Matthew A. Milby, 19, of Dixon is charged with aggravated discharge of a firearm, aggravated discharge at a school employee and aggravated discharge at a school building. Milby, who was wounded in an exchange of gunfire with a school resource officer, remains hospitalized with what authorities describe as non-life-threatening injuries and is under surveillance. A Lee County judge set bond at $2 million.
Officer Mark Dallas, who has worked at Dixon High School for five years, was hailed as a hero for shooting and arresting Milby.
"He saved an enormous amount of lives," Lee County Sheriff John Simonton said. His comments were echoed by Illinois Gov. Bruce Rauner, who in a statement credited "Dallas for his bravery and quick action to immediately diffuse a dangerous situation."
The shooting happened shortly after 8 a.m. Wednesday.
Police Chief Steven Howell Jr. said several shots were fired near the auditorium, and Dallas rushed to the area to confront the gunman.
Howell said Dallas chased the suspect after he fled from the school. The suspect fired several shots at the officer, who returned fire, wounding the suspect and taking him into custody.
Police said they believe the gunman acted alone and that there was no further threat to anyone in the area. Howell declined to discuss why Milby brought a gun to the school.
"I could not be more proud of the police officer and the way he responded to the situation. With shots ringing out through the hallways of the school, he charged towards the suspect and confronted him, head on," Howell said of the 15-year veteran of the Dixon Police Department. "Because of his heroic actions, countless lives were saved. We are forever indebted to him for his service and his bravery."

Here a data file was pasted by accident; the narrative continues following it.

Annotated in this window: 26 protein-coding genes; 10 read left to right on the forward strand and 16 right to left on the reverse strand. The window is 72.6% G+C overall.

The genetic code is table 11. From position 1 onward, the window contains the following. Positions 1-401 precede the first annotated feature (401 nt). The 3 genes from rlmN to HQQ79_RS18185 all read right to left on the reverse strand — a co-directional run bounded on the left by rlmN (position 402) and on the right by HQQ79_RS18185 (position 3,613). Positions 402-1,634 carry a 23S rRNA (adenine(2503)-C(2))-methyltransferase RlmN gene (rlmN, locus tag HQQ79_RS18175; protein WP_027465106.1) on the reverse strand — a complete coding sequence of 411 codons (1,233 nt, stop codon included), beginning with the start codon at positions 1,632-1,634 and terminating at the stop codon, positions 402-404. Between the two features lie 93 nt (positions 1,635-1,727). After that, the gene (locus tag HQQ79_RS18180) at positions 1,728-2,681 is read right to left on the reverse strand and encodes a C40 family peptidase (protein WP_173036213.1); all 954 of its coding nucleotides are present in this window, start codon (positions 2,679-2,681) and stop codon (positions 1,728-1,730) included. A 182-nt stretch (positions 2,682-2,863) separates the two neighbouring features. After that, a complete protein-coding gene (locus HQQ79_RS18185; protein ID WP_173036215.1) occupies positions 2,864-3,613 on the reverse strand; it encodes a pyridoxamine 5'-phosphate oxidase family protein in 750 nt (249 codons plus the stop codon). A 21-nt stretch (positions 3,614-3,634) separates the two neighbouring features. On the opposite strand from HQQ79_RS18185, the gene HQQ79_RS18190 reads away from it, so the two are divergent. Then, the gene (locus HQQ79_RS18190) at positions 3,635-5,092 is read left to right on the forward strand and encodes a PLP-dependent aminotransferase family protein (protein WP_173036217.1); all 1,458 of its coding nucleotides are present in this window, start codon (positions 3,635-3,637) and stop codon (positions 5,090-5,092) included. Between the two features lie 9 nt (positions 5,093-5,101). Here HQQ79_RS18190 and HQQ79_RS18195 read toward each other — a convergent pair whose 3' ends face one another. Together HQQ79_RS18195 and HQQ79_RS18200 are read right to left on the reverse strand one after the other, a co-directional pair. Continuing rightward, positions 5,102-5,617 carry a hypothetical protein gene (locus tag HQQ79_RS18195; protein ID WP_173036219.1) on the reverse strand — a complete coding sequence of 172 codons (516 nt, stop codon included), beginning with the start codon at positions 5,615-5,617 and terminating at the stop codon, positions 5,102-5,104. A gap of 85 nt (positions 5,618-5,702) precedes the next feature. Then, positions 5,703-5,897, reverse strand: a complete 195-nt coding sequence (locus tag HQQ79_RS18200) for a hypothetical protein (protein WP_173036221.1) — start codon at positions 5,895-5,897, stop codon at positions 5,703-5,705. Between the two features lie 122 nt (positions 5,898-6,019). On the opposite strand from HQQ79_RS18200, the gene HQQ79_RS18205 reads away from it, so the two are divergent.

Authorities originally said Milby wasn't a student at the school. However, Superintendent Margo Empen told Sauk Valley Media the suspect was not expelled, did not drop out and was eligible to graduate with his class.
Empen said she could not provide further details because of school privacy laws.
When police searched the school after the shooting, they found that the faculty and students had barricaded themselves inside by blocking the classroom doorways with desks, chairs and other furniture - just as they had been trained to do.
"A lot of things went right today and many things could have gone wrong," Dixon Mayor Liandro Arellano Jr. told reporters at a news conference outside the school.
Officials said all schools in the city about 80 miles (130 kilometers) west of Chicago were placed on lockdown in the immediate aftermath of the shooting. The other schools reopened after officials determined the gunman acted alone.
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